Not that budgets, or laws passed regarding expenditures, really mean anything in Israel. See, we have this thing called “The Arrangements in the State’s Economy Law”. Originally passed in 1985 as a very draconian (and wildly successful) emergency measure to combat hyperinflation (400% a year at the time) and is since renewed every year (with lightning speed, precluding any and all possibility of true parliamentary oversight of its contents) concurrent with the approval of the actual budget. What it does, simply put, is nullify any parts of the democratically passed budget and of related laws that the Finance Ministry paper pushers don’t approve of. Sovereignty of the elected legislature? Don’t be childish. Thus, just as one example, a law from 1985 mandating free childcare from ages 3-5 (for which parents pay thousands of shekels a month) has been stymied anew every year to this very day. I, for instance, would be in infinitely better shape financially right now had I not been forced to pay those sums for both my kids. But I don’t count.

No change is even remotely possible without annulling this democracy-mocking law, and that ain’t gonna happen under this government – or any other that I can see being elected. The one government that did go one year without it (Rabin’s government, in 1994) quickly yielded to the treasury boys (who view civil service as a bouncing board to lucrative work for various tycoons), and restored it the following year.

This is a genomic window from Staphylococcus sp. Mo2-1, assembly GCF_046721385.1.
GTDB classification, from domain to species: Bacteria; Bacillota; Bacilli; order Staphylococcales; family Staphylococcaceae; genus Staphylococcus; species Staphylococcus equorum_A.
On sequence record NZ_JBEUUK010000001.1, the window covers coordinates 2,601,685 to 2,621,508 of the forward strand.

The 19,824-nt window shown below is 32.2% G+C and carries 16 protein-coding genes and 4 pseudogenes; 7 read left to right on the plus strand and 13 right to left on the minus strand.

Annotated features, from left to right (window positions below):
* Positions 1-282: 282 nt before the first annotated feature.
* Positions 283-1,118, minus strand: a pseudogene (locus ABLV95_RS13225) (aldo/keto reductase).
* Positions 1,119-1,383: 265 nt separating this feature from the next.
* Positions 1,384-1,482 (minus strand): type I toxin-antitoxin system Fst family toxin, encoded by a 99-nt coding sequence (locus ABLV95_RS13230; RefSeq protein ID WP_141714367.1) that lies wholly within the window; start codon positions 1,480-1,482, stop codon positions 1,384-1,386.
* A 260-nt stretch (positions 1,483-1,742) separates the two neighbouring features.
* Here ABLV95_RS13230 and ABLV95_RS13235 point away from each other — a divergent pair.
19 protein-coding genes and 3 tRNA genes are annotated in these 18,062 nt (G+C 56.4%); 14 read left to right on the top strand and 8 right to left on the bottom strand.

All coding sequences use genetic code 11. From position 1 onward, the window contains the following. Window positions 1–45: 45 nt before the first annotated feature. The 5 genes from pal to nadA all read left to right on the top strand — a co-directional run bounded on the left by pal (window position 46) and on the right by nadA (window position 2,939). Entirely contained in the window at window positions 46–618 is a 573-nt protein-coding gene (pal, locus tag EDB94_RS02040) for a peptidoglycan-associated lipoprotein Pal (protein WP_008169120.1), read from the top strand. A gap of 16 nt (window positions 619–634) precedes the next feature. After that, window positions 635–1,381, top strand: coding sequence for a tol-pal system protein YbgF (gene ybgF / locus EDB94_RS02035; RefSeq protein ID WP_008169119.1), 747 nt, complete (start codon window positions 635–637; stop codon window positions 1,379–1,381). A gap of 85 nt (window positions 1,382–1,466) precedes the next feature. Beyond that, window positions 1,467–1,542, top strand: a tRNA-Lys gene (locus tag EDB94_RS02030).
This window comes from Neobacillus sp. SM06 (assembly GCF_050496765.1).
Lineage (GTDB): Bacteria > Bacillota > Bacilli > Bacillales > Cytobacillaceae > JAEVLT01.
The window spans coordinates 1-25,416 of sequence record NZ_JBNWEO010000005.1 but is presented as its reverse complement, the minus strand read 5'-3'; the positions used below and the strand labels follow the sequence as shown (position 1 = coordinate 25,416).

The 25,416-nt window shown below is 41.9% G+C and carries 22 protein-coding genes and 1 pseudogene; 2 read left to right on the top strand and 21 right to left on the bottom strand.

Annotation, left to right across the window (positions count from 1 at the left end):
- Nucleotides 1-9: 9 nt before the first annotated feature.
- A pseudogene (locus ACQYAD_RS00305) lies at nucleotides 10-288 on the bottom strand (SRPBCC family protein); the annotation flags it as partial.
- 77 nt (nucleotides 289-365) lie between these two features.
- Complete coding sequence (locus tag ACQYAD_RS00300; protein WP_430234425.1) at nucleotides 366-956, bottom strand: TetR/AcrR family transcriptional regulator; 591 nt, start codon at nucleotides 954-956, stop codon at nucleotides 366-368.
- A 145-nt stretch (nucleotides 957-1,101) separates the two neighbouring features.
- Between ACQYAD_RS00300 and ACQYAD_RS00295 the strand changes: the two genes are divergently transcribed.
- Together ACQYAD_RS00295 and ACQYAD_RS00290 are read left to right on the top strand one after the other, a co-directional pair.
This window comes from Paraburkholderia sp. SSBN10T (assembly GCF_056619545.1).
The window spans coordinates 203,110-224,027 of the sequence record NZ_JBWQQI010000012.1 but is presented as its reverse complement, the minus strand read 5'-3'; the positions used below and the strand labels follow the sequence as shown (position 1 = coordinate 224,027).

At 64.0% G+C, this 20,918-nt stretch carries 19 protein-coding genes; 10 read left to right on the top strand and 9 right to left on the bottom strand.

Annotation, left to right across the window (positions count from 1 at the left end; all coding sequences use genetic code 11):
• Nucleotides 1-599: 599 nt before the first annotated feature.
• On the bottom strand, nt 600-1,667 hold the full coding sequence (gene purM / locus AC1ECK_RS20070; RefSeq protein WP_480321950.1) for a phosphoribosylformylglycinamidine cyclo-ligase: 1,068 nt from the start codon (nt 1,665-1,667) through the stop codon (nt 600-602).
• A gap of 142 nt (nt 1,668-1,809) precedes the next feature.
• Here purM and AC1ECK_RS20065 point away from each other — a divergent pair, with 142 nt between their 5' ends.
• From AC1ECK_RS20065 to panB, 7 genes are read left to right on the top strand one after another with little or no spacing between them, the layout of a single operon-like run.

Now, under normal conditions, there would be a simple solution – wait about 18 months for the scheduled upcomin’ (as Pappy O’Daniels would say) and replace the porcine-capitalism-loving Bibi with someone who will actually fix the situation. However, there doesn’t seem to be anyone that fits the bill. The main opposition party, the only one projected to have any chance of forming an alternative government, is Kadima – which is even more porcine and more corrupt than Bibi’s Likud.

Labor chief candidate Shelly Yechimovich? Well, for one thing, Labor will be lucky to make it to double digits (which in a 120 seat Knesset, won’t even give you the Treasury in a coalition, much less make you the actual decider). Second, in her short political career, Yechimovich has shown that she will never hesitate to sell out ideals for cynical political calculations. Just as she has renounced any and all support for ending the cancerous occupation, so will she not hesitate to sell out economic and social reform in favor of cozy relationship with fat-cat donors and “hard headed realism.”

So that leaves us with a hypothetical new party, that will come “out of nowhere” and galvanize all the many people who have so clearly expressed their desire for a deep change in priorities. And what do you know? With or without any connection, there is precisely such a new outfit in the works, known as the “National Left”. This new group is headed by a playwright famous for anti-clerical plays and a very unfunny political-satire TV show, a former hatchet-man for Ehud Barak who claims to be born again and disgusted with his former self (I am not sold, myself), with wildly successful, deeply ignorant and viciously “free market” TV anchor and weekend columnist Yair Lapid, son and ideological doppelganger of economically right-wing late politician Tommy, waiting in the wings. Anyone who thinks this is the group that will bring back the welfare state has their head up their ass.